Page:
- Make more accurate predictions regarding car maintenance & repair
- Analyze vehicle usage patterns by different customers in order to understand customer requirements and expectations
- Predictive analytics also makes it possible for companies to determine which parts require replacement at an earlier stage because drivers are prone to face issues with them when driving long distances
- The number one goal for automakers is to make their products as safe as possible and provide protection for their passengers from accidents that may happen when driving or elsewhere. To accomplish this goal, automakers are rapidly developing proactive safety systems (PSS) that can predict a driver's future behavior based on historical driving patterns and detect the occurrence of accidents before they actually occur.
The ability to store data collected by IoT systems is a critical component of an effective IoT strategy since one has to analyze this data in order to devise appropriate action plans according to the business goals.
Data generated by HMI and ADAS connected vehicles
Highly automated driving cars (HADs) will generate massive volumes of data that will need to be analyzed in real-time to identify anomalies or equipment failures. Automakers can then use this information in taking proactive measures in car design and operation. Moreover, it enables manufacturers to collect valuable customer data such as preferences while also giving the customers control over how their data is used.
Data generated on the production floor
Real-time tracking of production lines provides insights into bottlenecks or breakdowns, thereby allowing manufacturers to take quick action. Data-driven optimization can help manufacturers reduce costs per vehicle as well as reduce lead times.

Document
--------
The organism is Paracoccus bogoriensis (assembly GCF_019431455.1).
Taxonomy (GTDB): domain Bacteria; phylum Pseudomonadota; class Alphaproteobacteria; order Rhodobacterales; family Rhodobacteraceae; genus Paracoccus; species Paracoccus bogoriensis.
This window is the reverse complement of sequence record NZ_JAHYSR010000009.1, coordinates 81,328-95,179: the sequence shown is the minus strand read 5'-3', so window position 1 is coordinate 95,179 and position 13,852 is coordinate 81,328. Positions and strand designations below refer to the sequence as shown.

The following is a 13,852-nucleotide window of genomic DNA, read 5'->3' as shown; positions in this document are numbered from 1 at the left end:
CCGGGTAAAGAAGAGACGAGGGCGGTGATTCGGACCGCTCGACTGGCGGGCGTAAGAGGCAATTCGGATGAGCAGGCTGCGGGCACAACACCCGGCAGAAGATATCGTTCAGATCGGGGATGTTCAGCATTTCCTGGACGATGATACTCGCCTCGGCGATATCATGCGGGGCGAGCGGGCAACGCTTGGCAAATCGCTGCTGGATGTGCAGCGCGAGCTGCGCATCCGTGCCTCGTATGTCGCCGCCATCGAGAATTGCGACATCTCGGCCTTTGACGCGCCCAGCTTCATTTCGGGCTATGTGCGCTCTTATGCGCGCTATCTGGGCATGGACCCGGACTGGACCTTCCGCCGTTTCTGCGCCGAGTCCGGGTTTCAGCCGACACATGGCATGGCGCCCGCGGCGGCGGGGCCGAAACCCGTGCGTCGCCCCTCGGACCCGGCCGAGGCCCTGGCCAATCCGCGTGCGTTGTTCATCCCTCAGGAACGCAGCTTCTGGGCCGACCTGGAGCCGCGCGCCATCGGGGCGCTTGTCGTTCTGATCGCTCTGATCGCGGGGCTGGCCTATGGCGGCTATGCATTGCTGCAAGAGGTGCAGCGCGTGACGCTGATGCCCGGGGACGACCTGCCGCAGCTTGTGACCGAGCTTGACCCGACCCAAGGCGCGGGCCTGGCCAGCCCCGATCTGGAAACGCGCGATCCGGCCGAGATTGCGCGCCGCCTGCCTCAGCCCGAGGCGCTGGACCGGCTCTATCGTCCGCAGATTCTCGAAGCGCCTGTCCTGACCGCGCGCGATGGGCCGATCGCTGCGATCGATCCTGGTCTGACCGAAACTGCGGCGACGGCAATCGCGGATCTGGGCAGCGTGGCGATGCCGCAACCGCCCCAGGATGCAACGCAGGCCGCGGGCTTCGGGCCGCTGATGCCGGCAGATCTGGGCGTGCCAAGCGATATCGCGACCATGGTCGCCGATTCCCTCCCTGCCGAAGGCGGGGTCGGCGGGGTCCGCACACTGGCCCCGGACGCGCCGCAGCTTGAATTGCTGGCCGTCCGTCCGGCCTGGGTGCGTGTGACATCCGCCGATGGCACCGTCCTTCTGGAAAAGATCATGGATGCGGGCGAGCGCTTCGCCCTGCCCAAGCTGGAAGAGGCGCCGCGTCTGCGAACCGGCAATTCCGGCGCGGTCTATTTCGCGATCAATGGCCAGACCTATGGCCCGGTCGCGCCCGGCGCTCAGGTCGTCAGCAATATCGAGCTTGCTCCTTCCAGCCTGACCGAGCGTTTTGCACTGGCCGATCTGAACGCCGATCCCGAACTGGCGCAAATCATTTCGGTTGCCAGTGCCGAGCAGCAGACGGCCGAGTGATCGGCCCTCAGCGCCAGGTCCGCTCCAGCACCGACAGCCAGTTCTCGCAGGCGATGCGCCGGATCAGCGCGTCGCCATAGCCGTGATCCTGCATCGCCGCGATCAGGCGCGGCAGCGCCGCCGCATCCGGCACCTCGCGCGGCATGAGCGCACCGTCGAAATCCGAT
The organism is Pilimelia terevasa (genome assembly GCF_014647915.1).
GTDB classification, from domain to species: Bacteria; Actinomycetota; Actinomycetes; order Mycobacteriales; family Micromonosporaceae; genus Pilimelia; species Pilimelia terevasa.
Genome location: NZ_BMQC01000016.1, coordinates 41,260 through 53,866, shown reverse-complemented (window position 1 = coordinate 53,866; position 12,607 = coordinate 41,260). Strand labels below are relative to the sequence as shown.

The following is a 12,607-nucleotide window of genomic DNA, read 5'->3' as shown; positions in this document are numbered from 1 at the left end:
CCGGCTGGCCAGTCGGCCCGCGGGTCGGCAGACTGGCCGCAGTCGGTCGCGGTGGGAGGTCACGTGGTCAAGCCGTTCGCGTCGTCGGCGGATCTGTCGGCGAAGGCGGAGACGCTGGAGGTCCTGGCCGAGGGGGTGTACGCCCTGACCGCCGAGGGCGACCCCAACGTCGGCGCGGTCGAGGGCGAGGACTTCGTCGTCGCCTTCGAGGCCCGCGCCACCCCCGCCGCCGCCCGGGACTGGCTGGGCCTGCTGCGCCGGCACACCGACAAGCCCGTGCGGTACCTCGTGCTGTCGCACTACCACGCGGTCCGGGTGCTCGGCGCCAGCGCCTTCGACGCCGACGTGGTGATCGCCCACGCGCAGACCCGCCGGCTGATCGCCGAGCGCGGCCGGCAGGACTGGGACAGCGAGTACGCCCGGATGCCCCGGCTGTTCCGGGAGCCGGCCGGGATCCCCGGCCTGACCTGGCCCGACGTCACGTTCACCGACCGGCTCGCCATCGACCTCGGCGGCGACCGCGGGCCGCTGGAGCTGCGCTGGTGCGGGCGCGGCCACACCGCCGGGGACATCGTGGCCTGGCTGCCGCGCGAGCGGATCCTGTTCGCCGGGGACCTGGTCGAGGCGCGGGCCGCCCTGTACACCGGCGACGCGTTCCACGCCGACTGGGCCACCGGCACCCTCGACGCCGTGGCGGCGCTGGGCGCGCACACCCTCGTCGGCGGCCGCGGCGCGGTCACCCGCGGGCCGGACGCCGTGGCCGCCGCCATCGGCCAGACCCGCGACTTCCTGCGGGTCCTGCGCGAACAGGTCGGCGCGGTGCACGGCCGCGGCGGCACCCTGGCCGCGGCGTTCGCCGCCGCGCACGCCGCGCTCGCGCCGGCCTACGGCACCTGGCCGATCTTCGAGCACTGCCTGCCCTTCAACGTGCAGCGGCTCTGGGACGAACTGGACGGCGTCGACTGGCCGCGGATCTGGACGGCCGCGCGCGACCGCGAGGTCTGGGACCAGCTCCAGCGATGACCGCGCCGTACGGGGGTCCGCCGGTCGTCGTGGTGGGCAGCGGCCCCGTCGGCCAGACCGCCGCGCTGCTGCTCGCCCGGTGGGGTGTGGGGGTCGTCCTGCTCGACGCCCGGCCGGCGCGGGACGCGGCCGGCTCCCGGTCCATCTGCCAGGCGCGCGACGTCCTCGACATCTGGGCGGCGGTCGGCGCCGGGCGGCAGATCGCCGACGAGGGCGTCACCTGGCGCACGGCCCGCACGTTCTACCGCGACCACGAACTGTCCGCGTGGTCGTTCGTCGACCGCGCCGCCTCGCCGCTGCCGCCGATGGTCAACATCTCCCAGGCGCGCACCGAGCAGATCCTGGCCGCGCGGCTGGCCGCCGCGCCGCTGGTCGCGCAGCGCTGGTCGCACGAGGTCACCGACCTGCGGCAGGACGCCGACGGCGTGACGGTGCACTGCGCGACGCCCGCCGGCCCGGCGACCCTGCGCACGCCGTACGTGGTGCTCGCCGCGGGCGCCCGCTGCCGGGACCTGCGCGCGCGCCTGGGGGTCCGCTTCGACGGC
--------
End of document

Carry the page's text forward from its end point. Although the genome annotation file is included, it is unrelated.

9. Augmented and virtual reality in car design
Augmented and virtual reality have gained wide popularity in the manufacturing sector. These technologies help automobile manufacturers to design a car from various angles while also experiencing it virtually, thereby facilitating a quick decision-making process.
Augmented and virtual concepts enable automakers to test drive their cars virtually, which aids them in:
- Ensuring that they are meeting customer expectations regarding features such as interior space, ergonomics, safety mechanisms, dashboard controls, etc
- Ensuring that vehicle components are installed correctly during pre-production testing
- Reducing overall product development costs by preventing costly changes during the production stage
- Production line workers can create 3D mockups of an entire subsystem digitally using AR/ VR headsets and then change its position or orientation without actually needing to move it. This helps them in testing the usability of a component before moving it on the production line, thereby reducing the risk of physical damage
- AR/VR enabled training workers with simulations enables automakers to spend less time and money on formal training sessions because they can learn new processes through simulations instead of performing trial-and-error drills that might prove expensive if mistakes are made during the real-world operations
- Moreover, these technologies enable companies to reduce costs by minimizing repair time and providing customers with remote technical support services
10. Electric vehicles
The cost of lithium-ion batteries has dropped significantly from $1200/kWh in 2010 to about $200/kWh today, and will decrease further as technology improves.
EV production is expected to increase rapidly due to growing demand from automobile manufacturing firms seeking ways to reduce their reliance on conventional ICEs to comply with stricter environmental regulations and shifts in consumer preferences.
A shift to full-electric vehicles (EVs) in place of hybrid EVs/ICEVs can be challenging due to supply chain constraints. The future for EVs will depend on the availability of charging stations and battery innovations.
11. Replacing paperwork with digital journeys
The more complex the sales process, the less likely customers are to convert, and if they do, they are less likely to become loyal to the brand. Digital journeys can transform paperwork-intensive processes in automaking such as:
- Sales and service processes: Digital journeys can be used to generate vehicle delivery details, warranty claims, manage aftersales activities such as service bookings. Moreover, all these transactions can be performed either on the phone or PC so that no paperwork is required.
- Car purchases and ownership: Car purchase paperwork is replaced with digital channels, including purchasing cars online via a website or application for further transactions using the same platform.